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By LuAnn Schindler

Village postpones grant application


August 12, 2021

Following a public hearing, Monday, on an application for a Community Development Block Grant, Clearwater Village Board of Trustees voted to postpone the application for one year.

Village officials were requesting $435,000 of grant funds for paving improvements. A local match of $661,664 would have been required on the project.

The village’s portion could be funded via bond or bank note.

If the village would have proceeded with the application and received funds, Iowa Street, from Nebraska to First Street, would have been replaced with eight inches of concrete. Grading, curb, driveway and sidewalk construction, culvert replacement and adjustments to village infrastructure would have been part of the the $1,096,664 price tag.

During the public hearing, chairman Steve Hankla asked if asphalt could be utilized in place of concrete.

Tyler Hillmer, of Miller & Associates, said a revision could be made to the grant application.

Village officials questioned the feasibility of spending more than $1 million to pave three blocks.

Hillmer said village officials could turn down the CDBG grant, if received.

“It doesn’t bode well if you turn it down,” he said, noting that other government agencies who have declined acceptance have faced difficulties when applying for funds in the future.

Bill Kester asked what the village’s balance due is on the sewer and lagoon project. Hankla said $1.6 million remains.

Trustee Mike Klabenes asked how other towns fund road repairs.

“Is this how they tackle it?” He asked.

Hillmer said CDBG grant funds are about the only way to fund paving projects.

“If the community is eligible for low- and moderate-income, that’s how they usually do it.”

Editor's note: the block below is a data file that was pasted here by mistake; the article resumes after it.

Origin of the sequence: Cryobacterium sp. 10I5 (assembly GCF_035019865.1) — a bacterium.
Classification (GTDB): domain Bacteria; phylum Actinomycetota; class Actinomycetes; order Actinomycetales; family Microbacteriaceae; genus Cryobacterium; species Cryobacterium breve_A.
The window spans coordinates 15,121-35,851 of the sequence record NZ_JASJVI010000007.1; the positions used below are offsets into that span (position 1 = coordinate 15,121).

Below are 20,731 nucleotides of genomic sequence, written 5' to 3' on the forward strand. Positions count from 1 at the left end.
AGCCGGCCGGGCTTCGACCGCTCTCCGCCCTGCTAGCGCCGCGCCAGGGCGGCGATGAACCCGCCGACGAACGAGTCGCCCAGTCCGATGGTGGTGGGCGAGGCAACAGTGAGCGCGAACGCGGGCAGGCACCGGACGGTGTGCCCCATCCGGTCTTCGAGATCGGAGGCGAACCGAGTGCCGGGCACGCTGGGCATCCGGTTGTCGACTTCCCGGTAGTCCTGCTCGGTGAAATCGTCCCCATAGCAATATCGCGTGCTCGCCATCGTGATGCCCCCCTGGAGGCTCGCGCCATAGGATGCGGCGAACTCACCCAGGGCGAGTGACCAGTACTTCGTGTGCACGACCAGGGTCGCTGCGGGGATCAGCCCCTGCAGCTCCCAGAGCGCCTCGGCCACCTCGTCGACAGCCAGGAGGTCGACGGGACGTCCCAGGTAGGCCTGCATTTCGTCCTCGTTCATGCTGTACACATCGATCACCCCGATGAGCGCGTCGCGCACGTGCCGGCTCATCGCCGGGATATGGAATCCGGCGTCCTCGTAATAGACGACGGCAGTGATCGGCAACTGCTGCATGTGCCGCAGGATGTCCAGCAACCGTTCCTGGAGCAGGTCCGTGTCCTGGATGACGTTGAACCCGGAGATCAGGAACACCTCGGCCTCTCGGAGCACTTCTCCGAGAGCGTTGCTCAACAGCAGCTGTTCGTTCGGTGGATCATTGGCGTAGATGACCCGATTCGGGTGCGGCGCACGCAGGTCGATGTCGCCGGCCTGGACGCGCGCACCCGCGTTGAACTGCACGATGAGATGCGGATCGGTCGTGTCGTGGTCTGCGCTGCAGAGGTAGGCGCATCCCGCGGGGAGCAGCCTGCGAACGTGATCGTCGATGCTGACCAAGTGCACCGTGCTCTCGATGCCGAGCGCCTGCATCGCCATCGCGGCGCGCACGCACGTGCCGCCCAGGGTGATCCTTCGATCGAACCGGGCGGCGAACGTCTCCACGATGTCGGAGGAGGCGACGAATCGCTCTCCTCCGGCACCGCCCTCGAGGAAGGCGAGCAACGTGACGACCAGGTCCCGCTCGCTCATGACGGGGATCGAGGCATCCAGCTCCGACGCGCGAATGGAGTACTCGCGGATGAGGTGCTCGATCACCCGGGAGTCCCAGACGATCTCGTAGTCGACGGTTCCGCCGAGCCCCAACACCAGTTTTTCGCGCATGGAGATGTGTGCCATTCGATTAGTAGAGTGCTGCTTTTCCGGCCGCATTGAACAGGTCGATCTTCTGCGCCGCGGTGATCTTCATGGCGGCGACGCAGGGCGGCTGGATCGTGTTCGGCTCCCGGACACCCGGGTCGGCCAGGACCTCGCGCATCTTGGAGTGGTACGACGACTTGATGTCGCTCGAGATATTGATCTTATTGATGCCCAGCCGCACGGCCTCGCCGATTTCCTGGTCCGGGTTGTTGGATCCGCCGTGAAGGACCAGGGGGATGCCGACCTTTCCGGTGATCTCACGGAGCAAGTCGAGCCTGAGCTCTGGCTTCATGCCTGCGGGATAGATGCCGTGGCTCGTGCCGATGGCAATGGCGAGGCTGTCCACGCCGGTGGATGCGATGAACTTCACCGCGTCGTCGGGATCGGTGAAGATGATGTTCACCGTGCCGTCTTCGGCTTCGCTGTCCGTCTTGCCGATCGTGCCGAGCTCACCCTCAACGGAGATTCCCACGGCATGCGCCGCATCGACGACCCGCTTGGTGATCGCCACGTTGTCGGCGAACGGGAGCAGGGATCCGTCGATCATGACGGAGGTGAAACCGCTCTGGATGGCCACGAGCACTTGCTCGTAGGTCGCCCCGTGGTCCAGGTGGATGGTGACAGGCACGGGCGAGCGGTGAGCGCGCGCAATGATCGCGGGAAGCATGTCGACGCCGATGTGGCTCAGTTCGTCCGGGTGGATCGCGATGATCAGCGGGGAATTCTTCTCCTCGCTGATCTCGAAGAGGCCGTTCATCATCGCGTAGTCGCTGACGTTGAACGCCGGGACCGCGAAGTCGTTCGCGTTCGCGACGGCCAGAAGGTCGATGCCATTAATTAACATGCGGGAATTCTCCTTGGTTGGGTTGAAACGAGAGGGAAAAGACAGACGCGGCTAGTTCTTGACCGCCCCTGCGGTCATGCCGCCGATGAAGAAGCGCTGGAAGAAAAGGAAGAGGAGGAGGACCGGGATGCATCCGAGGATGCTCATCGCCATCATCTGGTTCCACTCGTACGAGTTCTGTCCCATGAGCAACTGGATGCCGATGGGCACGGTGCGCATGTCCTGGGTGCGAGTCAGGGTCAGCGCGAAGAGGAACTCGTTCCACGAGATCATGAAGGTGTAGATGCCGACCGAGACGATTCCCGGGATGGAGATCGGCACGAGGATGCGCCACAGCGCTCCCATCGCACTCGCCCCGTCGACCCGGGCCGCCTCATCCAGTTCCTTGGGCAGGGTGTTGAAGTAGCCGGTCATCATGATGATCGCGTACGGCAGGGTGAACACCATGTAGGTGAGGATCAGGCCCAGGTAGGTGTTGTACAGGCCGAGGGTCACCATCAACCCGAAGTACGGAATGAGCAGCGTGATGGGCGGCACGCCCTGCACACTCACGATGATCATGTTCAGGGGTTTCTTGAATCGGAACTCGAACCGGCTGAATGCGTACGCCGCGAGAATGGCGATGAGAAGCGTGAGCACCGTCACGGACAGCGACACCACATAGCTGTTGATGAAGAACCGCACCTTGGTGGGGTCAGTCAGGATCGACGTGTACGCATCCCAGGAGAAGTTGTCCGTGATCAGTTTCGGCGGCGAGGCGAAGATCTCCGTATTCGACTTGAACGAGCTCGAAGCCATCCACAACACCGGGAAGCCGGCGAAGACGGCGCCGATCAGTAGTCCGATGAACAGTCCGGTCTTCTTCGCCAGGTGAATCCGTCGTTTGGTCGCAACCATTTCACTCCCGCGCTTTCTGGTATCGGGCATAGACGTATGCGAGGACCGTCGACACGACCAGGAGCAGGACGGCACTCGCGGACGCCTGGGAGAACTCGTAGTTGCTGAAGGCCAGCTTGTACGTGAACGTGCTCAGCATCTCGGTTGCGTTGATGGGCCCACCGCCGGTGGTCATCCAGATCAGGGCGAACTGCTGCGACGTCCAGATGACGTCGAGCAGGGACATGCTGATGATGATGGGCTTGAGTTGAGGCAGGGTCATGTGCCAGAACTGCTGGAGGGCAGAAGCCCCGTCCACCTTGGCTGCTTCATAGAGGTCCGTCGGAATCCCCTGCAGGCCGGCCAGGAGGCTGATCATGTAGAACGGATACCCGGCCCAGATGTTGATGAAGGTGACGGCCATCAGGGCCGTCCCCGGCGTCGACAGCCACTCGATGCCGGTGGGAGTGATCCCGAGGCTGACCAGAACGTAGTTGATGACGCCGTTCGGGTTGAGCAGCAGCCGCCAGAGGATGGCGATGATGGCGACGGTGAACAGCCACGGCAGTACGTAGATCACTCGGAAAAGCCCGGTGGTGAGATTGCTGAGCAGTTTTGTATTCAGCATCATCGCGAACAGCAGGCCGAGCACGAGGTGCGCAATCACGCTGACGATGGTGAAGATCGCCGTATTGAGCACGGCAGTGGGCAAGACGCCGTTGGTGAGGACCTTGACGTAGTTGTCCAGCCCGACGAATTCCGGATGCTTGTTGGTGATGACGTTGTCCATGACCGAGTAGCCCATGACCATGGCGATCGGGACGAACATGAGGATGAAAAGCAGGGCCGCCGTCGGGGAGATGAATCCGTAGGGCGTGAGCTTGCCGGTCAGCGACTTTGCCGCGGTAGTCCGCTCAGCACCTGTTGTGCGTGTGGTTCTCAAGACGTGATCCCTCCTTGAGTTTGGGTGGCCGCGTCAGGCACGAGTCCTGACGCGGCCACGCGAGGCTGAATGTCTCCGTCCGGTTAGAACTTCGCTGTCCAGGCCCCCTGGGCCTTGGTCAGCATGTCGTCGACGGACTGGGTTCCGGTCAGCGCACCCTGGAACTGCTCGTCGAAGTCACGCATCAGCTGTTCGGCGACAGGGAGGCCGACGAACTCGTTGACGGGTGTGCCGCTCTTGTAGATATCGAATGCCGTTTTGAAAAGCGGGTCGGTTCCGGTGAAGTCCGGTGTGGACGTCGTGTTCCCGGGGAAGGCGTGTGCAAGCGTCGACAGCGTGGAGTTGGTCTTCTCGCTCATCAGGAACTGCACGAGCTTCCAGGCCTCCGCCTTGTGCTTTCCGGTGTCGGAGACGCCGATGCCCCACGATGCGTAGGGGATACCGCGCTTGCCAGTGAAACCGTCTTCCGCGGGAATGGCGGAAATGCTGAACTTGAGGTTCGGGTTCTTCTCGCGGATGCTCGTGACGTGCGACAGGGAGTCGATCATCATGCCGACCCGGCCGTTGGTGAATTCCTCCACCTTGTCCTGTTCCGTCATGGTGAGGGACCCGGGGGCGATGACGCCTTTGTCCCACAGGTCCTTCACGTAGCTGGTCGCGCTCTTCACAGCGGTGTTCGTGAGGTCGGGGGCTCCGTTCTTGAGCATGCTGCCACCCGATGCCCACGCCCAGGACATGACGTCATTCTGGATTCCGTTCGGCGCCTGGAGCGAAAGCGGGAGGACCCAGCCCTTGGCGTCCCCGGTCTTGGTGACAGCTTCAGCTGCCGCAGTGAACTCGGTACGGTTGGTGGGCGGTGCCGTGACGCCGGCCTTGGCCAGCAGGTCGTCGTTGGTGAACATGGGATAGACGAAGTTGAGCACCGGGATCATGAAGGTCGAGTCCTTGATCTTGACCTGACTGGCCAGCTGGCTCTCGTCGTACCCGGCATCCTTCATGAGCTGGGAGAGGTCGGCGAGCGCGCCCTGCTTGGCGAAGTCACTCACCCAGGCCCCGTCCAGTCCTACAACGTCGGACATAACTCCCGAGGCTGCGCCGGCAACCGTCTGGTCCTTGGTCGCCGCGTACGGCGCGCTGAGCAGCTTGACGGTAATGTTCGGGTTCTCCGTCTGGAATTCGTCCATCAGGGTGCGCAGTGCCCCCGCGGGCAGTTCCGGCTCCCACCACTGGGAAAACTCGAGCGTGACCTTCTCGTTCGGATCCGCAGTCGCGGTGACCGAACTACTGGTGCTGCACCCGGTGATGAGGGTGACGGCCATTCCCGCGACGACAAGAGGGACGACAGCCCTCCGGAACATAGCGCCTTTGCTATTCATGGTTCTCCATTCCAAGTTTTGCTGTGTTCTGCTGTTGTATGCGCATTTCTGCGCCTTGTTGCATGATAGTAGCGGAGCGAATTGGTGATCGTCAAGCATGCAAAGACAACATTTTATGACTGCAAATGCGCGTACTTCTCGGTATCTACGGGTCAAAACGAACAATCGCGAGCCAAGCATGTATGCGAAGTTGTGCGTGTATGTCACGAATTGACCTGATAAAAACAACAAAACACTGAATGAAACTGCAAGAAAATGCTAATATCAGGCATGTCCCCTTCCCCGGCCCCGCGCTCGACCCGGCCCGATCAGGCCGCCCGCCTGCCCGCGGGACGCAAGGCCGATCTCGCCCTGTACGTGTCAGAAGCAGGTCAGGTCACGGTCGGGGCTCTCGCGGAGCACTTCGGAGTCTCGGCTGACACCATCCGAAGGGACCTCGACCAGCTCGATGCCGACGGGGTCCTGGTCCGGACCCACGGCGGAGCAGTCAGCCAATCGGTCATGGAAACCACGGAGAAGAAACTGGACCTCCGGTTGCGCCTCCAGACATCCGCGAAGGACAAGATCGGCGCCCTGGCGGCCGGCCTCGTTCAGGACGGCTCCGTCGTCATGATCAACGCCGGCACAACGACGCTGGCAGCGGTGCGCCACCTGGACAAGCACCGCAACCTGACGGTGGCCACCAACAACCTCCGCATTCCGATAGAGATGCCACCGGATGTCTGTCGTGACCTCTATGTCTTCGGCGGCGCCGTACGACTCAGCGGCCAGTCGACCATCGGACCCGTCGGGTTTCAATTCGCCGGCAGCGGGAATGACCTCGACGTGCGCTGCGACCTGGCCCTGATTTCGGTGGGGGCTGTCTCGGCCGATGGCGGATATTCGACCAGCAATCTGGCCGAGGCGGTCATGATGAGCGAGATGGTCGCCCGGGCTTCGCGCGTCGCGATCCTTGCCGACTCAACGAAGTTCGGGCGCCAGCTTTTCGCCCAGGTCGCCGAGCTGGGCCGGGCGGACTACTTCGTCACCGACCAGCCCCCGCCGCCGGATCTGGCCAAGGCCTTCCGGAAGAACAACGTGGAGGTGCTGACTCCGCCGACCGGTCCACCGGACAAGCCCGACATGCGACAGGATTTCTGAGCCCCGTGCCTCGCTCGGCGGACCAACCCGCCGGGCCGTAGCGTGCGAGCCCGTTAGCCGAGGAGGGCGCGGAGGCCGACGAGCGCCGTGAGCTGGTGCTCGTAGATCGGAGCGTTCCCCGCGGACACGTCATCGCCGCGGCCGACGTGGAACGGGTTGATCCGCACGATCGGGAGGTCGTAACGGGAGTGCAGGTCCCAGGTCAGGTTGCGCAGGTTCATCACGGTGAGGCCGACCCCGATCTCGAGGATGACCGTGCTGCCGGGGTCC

Administrative costs on the grant total nearly $200,000.

Klabenes asked if the village would be able to cut those fees by managing the grant.

Hillermer said per state statute, bids are required only when the dollar amount totals more than $30,000.

“If you can put the specs together, yes and you can get more (paving)done,” Hillmer said.

Trustee Steve Stearns said he didn’t feel the grant provided “a lot of bang for the buck” with the current price tag.

Earlier this year, the village approved street repairs on two blocks of Nebraska Street and a portion of street, near the entrance to town on Main Street.

The price tag for those two projects, completed by Knife River, totaled $86,000. Street repairs in the business district are not included in the CDBG grant. Hillmer said the village could work on a Downtown Revitalization project, which could be applied toward street repair.

During the regular meeting, Klabenes made the motion to postpone applying for the grant, with Stearns seconding the motion.

It passed unanimously.

In other business, trustees:

• approved a resolution to become a certified leadership community;

• approved a building permit for Clearwater Community Development Group for a structure at 603 Second Street; and

• signed Ordinance 2021-2, regarding a wage increase for village maintenance person, Kate Ahlers.


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